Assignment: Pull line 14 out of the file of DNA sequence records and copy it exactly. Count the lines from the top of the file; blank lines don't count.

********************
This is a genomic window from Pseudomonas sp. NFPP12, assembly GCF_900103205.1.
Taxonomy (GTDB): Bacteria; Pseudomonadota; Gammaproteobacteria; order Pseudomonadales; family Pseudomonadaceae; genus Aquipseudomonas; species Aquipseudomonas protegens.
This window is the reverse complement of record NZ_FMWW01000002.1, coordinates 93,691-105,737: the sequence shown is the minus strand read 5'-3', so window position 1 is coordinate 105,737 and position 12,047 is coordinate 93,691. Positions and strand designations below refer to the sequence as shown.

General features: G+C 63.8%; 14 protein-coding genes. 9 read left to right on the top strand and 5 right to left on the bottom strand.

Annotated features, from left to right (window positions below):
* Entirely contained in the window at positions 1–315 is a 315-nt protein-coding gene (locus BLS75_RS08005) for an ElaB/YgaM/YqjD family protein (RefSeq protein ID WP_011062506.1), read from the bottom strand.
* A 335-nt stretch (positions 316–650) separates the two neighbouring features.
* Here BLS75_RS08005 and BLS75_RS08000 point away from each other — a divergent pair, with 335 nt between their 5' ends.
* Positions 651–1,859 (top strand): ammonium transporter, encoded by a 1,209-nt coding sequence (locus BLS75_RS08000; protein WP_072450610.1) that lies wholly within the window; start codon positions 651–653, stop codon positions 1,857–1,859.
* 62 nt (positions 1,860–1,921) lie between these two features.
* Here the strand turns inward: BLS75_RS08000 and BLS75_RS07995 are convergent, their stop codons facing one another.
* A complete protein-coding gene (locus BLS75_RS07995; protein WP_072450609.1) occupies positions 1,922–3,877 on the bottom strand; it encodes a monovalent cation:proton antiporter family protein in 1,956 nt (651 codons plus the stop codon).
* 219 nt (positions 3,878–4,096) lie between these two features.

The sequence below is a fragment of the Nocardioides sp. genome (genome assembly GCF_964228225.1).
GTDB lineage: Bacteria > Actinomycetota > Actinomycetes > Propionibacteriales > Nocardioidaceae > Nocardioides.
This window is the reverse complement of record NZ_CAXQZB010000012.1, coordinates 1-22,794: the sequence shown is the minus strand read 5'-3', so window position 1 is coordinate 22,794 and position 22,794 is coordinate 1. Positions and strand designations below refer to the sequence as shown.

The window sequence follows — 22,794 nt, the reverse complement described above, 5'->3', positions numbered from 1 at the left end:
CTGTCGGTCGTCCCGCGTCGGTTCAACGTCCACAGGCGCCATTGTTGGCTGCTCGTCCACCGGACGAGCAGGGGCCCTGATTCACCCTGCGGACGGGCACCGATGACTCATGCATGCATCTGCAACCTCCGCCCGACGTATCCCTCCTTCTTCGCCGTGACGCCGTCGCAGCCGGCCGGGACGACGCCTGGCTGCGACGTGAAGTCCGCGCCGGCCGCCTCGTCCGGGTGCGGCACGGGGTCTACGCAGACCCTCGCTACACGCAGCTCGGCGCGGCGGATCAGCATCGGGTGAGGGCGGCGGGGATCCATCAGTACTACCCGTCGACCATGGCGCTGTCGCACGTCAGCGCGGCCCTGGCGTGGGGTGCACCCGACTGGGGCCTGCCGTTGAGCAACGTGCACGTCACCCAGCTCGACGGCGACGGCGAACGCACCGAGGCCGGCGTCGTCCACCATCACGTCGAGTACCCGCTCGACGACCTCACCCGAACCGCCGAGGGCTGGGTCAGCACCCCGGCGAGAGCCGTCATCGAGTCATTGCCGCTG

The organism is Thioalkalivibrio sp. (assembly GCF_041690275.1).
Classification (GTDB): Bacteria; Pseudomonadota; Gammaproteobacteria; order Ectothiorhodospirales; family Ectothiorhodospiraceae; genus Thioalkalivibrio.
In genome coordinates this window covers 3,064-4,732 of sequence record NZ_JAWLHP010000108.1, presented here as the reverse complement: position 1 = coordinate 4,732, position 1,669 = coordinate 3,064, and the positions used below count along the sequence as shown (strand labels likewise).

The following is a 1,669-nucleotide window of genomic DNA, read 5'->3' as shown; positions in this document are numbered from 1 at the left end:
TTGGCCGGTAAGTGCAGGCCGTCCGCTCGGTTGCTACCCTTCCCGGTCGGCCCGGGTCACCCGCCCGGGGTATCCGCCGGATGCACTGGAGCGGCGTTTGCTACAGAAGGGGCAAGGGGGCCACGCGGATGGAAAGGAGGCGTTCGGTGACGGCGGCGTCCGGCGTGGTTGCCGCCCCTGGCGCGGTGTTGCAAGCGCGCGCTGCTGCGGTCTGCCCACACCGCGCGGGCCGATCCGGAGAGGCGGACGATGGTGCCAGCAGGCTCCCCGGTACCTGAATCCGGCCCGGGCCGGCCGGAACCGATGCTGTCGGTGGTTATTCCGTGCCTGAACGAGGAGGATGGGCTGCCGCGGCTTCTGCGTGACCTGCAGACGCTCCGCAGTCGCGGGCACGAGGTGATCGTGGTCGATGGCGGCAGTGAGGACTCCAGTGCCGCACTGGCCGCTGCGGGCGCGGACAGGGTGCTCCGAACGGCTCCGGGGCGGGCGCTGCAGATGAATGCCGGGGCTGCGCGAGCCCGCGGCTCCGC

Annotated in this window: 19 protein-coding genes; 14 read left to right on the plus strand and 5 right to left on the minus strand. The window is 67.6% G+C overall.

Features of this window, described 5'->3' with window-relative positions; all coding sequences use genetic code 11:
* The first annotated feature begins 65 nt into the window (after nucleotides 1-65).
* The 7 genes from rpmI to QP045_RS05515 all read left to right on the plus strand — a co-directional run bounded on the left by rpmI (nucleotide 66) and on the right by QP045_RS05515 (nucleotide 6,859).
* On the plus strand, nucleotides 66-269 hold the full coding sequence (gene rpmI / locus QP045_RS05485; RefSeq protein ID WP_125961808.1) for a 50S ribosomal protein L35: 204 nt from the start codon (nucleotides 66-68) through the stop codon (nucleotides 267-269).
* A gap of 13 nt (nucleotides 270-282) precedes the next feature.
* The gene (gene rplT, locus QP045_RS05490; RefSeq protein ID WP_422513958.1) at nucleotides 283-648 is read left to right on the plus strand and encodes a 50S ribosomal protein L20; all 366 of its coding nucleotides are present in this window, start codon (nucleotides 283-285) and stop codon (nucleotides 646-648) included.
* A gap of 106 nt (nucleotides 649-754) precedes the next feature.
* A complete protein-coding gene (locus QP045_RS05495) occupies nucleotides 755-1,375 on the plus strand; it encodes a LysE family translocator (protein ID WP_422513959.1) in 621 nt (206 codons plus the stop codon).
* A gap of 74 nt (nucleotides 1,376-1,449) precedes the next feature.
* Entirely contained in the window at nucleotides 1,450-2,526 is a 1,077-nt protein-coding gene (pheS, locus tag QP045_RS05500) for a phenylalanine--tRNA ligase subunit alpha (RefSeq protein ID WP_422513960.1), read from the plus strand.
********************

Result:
The sequence below is a fragment of the Nocardioides sp. genome (genome assembly GCF_964228225.1).